People don’t like to change. As human beings we get into routines and don’t like to leave our comfort zones. So when organizations change, it can be difficult to get employees to embrace it.
There are many reasons why your organization may need to go through a change process – generally out of some sort of necessity. It might be for financial reasons, because of regulatory framework changes, because of a merger or acquisition, or because you need to change direction as a business to remain competitive, viable and solvent.
Change can be difficult. There’s no quick fix solution. You can’t wave a magic wand and have everything transform into something new easily.
Change is a process that needs a lot of hard work, planning, dedication and commitment to carry out. In fact many businesses get it wrong – some 70 per cent of change initiatives globally fail every single year.
The following processes and systems should be followed to successfully bring about change in your organization:
Establish a project team with governance and other structures.
What is the outcome you would like to achieve? How will you get to this point? Establish your key deliverables as well as terms of reference.
Create a business case for the changes you would like to make.
Select a proven change management methodology that will help you to bring about change in your organization.
Clearly set out your plan in an easy-to-follow format.
Determine if there are any obstacles that could prevent you from achieving your goals and if appropriate devise mitigation strategies.
Determine if there are any risks and create mitigation strategies
Ensure that you have the resources necessary to implement your plan.
Determine if there are any costs involved and if so, dedicate time to planning a budget.
Identify who is going to be affected by the change – map your stakeholders.
Seek ways to involve those affected by change.
Assign responsibilities to relevant staff members.
Ensure that all members of your organization’s leadership team thoroughly understand the goals and objectives of organizational change and can talk to employees about it.
Identify “sponsors” or “champions” of change who can help to lead initiatives and be the public face of your change campaign.
Develop your sponsors’ and champions’ understanding of roles and responsibilities as well as the change initiative
Ensure your sponsors and champions are able to deliver your key messages and communicate effectively
Set clear expectations of your managers about the role they will play in the success or failure of your change campaign.
Middle managers can help to play a crucial role in identifying and managing any resistance to change among the staff they supervise – they will need coaching to help them with this role.
Develop a communication plan
Identify the key messages about your change initiative and the process
Identify audience groups
Create appropriate information resources in different formats, and for different audiences if appropriate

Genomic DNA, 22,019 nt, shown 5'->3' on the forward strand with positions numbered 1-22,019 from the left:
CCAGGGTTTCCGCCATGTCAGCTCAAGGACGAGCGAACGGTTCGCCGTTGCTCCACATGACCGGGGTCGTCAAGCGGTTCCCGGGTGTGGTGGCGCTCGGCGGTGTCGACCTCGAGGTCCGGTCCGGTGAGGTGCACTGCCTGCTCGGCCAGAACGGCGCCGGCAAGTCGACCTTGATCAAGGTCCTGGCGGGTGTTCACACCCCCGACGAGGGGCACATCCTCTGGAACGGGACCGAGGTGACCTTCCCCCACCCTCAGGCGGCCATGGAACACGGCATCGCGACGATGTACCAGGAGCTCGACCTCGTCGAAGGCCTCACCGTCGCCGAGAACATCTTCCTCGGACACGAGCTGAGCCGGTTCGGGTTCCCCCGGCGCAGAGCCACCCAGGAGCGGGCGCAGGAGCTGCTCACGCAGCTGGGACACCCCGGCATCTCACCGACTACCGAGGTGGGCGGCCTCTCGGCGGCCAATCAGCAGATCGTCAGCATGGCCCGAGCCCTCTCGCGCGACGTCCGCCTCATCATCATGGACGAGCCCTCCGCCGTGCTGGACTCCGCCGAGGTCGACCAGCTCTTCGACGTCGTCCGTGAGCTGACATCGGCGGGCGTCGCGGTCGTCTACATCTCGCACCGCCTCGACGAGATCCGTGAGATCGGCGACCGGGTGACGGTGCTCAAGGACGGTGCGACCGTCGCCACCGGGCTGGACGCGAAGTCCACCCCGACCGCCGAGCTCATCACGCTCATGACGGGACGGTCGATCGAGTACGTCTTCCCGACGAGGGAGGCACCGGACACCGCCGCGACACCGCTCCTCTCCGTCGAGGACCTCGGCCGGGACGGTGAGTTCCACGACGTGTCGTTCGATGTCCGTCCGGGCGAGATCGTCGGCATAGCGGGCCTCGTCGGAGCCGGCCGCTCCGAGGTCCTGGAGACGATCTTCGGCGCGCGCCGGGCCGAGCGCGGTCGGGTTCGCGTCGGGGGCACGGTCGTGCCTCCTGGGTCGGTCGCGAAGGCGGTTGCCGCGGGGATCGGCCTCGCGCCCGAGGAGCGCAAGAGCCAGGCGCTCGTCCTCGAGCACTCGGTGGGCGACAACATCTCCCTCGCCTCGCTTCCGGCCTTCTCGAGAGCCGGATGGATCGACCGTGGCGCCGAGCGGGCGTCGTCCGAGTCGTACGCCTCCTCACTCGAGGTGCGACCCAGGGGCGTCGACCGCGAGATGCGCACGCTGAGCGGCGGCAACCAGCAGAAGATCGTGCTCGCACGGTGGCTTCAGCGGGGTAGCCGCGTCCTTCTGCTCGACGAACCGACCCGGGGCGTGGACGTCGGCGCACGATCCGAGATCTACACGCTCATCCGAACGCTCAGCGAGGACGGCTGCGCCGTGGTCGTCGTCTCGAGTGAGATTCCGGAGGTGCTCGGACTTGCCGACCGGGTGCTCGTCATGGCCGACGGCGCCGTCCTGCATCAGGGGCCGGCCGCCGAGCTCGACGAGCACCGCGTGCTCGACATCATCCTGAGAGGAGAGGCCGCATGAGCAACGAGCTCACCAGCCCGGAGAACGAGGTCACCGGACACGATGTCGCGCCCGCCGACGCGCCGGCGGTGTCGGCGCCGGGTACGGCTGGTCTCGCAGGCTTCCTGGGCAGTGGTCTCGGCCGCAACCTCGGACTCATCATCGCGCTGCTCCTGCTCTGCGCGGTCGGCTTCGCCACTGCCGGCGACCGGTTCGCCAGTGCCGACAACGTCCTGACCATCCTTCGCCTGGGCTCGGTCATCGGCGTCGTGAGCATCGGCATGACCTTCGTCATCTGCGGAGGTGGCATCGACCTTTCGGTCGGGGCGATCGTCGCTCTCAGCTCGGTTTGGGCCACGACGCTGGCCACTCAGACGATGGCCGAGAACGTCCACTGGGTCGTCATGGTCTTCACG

Determine the communication channels that you are going to use
Identify who the appropriate sender of any communications should be (eg: CEO, supervisors, project sponsor, other?)
Determine the frequency of communication
Assign responsibility for communication tasks
Create mechanisms that will allow two-way communication
Monitor and evaluate the success of your communication strategy
Identify any stakeholders, internal and external, who could be affected by your change initiative.
Consult and engage with your stakeholder groups to determine how they feel about the change and what work needs to be done to get them ready to embrace the change.
Facilitate the sharing of information among stakeholders – consider events, briefings and other activities as part of or in conjunction with your communication strategy.
Give opportunities for two-way communication.
Record any feedback or issues that arise when you consult with your stakeholders.
Report progress to stakeholders.
What are your desired values, behaviors and other organizational culture attributes that you want to see once your change is implemented?
Ensure you are clearly articulating the link between the new behaviors and the ongoing success of your organization.
What are the strengths and weaknesses of the existing workplace culture (or cultures if you are going through a merger or acquisition).
How can you put these cultures together (also if going through a merger or acquisition?).
How can you facilitate your employees to engage on a social level to build culture?
Are there any training needs that will assist with this?
Evaluate what training and development will be required as a result of your change initiative. Do you need to retrain your entire workforce or just those who are engaged in a specific role?
Plan your training sessions in a way that you can cater for everyone with minimal disruption, eg: staggering over multiple days.
Assess your employees after training and offer follow-up training if necessary.
Include this training in your onboarding process for new employees.
Set the expectation with managers and supervisors that they will have a role to play in coaching their direct reports during the change process.
Prepare these managers to be able to answer questions about the change process and to explain what is new.
How well do your employees understand your messages about your change?
Do you have metrics in place to help with the evaluation process? If so, what are they saying?
Has there been resistance to change?
If there has been resistance, how has it been managed?
What feedback have you received from employees?
Have you conducted any pulse or benchmarking surveys to determine engagement and morale levels?
What have you learned as an organization from the process?